Skip to comments.Why the Antichrist Matters in Politics (Slimes Barf Alert)
Posted on 09/26/2011 1:35:04 PM PDT by lbryce
THE end is near or so it seems to a segment of Christians aligned with the religious right. The global economic meltdown, numerous natural disasters and the threat of radical Islam have fueled a conviction among some evangelicals that these are the last days. While such beliefs might be dismissed as the rantings of a small but vocal minority, apocalyptic fears helped drive the antigovernment movements of the 1930s and 40s and could help define the 2012 presidential campaign as well.
Christian apocalypticism has a long and varied history. Its most prevalent modern incarnation took shape a century ago, among the vast network of preachers, evangelists, Bible-college professors and publishers who established the fundamentalist movement. Baptists, Methodists, Presbyterians, Pentecostals and independents, they shared a commitment to returning the Christian faith to its fundamentals.
Biblical criticism, the return of Jews to the Holy Land, evolutionary science and World War I convinced them that the second coming of Jesus was imminent. Basing their predictions on biblical prophecy, they identified signs, drawn especially from the books of Daniel, Ezekiel and Revelation, that would foreshadow the arrival of the last days: the growth of strong central governments and the consolidation of independent nations into one superstate led by a seemingly benevolent leader promising world peace.
This leader would ultimately prove to be the Antichrist, who, after the so-called rapture of true saints to heaven, would lead humanity through a great tribulation culminating in the second coming and Armageddon. Conservative preachers, evangelists and media personalities of the 20th century, like Billy Sunday, Aimee Semple McPherson, Billy Graham and Jerry Falwell, shared these beliefs.
Fundamentalists anticipation of a coming superstate pushed them to the political right. As the government grew in response to industrialization, fundamentalists concluded that the rapture was approaching.
(Excerpt) Read more at nytimes.com ...
President Franklin D. Roosevelt troubled them as well.
For some evangelicals, President Obama is troubling.
Barring the rapture, Mrs. Bachmann or Mr. Perry could well ride the apocalyptic anti-statism of conservative Christians into the Oval Office. Indeed, the tribulation may be upon us.
So, as it would seem to the demagogic logic in the way the Slimes views the world, the cure for ridding the White House of the Anti-Christ is far worse than the disease.
Troubling was when he was running for president.
FREAKING DISASTER is what he is now. And if he's not the anti christ, he sure is the hand puppet of Soros.
Obama is NOT the Antichrist. He’s way too stupid. But the Antichrist may be among his handlers.
Anyone opposed to Christ can't be too smart to begin with.....
Soros and Maurice Strong also worth considering.
I have come in my Father’s name, and you do not accept me. Yet if another man comes in his own name, you will accept him. John 5:43
0bama’s the “John the Baptist” of the Antichrist.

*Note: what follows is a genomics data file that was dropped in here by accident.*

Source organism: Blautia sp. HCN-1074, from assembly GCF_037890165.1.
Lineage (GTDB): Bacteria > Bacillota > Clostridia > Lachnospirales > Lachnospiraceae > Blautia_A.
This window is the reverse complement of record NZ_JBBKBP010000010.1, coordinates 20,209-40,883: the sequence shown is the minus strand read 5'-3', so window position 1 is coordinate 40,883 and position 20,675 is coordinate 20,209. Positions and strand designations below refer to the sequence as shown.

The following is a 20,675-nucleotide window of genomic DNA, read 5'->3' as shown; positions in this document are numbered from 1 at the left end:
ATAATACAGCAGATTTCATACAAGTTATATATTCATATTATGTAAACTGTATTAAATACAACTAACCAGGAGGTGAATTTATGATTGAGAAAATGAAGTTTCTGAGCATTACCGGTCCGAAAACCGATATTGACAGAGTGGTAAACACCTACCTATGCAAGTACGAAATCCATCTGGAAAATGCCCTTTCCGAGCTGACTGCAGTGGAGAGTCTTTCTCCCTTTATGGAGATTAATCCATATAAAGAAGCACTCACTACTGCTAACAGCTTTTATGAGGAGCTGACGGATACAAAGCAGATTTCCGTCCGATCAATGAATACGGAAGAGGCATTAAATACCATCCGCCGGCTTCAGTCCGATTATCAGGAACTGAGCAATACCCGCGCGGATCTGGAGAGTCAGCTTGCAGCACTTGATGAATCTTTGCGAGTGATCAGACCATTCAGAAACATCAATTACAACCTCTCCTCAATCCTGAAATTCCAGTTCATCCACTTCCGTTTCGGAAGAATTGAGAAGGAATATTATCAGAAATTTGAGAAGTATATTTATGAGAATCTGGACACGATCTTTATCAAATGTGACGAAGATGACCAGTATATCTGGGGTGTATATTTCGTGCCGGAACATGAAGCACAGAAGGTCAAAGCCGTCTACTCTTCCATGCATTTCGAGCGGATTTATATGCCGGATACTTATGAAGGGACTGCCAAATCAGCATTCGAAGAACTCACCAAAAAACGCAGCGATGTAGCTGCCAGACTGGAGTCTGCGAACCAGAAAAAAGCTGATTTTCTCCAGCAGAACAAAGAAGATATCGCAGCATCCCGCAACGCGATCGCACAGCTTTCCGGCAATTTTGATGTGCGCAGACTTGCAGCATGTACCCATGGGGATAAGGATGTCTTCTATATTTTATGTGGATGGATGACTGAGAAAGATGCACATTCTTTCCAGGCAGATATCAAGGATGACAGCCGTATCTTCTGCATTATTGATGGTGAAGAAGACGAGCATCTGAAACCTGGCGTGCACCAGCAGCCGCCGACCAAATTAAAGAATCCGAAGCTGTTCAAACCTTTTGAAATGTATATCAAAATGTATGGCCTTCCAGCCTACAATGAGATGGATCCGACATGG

I think its the pencil necked geek who is the current Mayor of Chicago...;-)
Oh those crazy, ignorant Christians. See how stupid they are for believing this nonsense!! Don’t you feel so superior, dear Times reader, now that you are reminded that you are so much smarter than those stupid Republican voters?
When the Left begins spewing stuff like this, take heart!
It means the moment of their ultimate crack-up is nearly at hand.
Funny to watch them try to gin up excuses for their huge loss in the next election. I guess they know that they won’t be able to try and ignore it like they did after their losses in 2010.
How did the progressive movement maintain a sharp focus over many generations like it has? The Beast is behind the progressive movement.
Let me correct that!
He is the hand puppet of SATAN.
Yep, I thought that was interesting as well.
The thing the author misses is that reverent, orthodox Christians are—even above free-market economics, and being pro-military—pro-life. Only one party, and one part of the political spectrum allows for people to be pro-life...and that part also happens to most love freedom, and, I believe, historical America.
I’m a evangelical, bible believing Christian, of the Reformed, Covenant-theology type. The theology described—by far the most prevalent in evangelical circles—has a name, called DISPENSATIONALISM. It has a unique understanding—compared to other Christian interpretations—of the book of Revelation, the End Times, and Jesus 2nd Coming. Dispensational eschatology (end times interpretations) has been around for about 180 years or so—and historically, orthodox, evangelical Presbyterians, Lutherans and Anglicans, do not share that interpretation... Neither of course do Roman Catholics or Eastern Orthodox.
The view of non-dispensationalist Christians—even very bible-believing evangelical orthodox ones—is that Jesus is coming again literally at ANY TIME—ending the age all at once (without all the complications of a separate Rapture, 7 year Tribulation, a literal 1000 year Reign, a 2nd (or 3rd?) 2nd Coming, etc.).
Yet still, conservative, orthodox evangelicals who DO NOT accept Dispensationalism (like myself) as well as conservative, orthodox Roman Catholics and E. Orthodox are, statistically overwhelmingly politically conservative.
Why is that? The NYT writer, Matthew Avery Sutton, doesn’t say....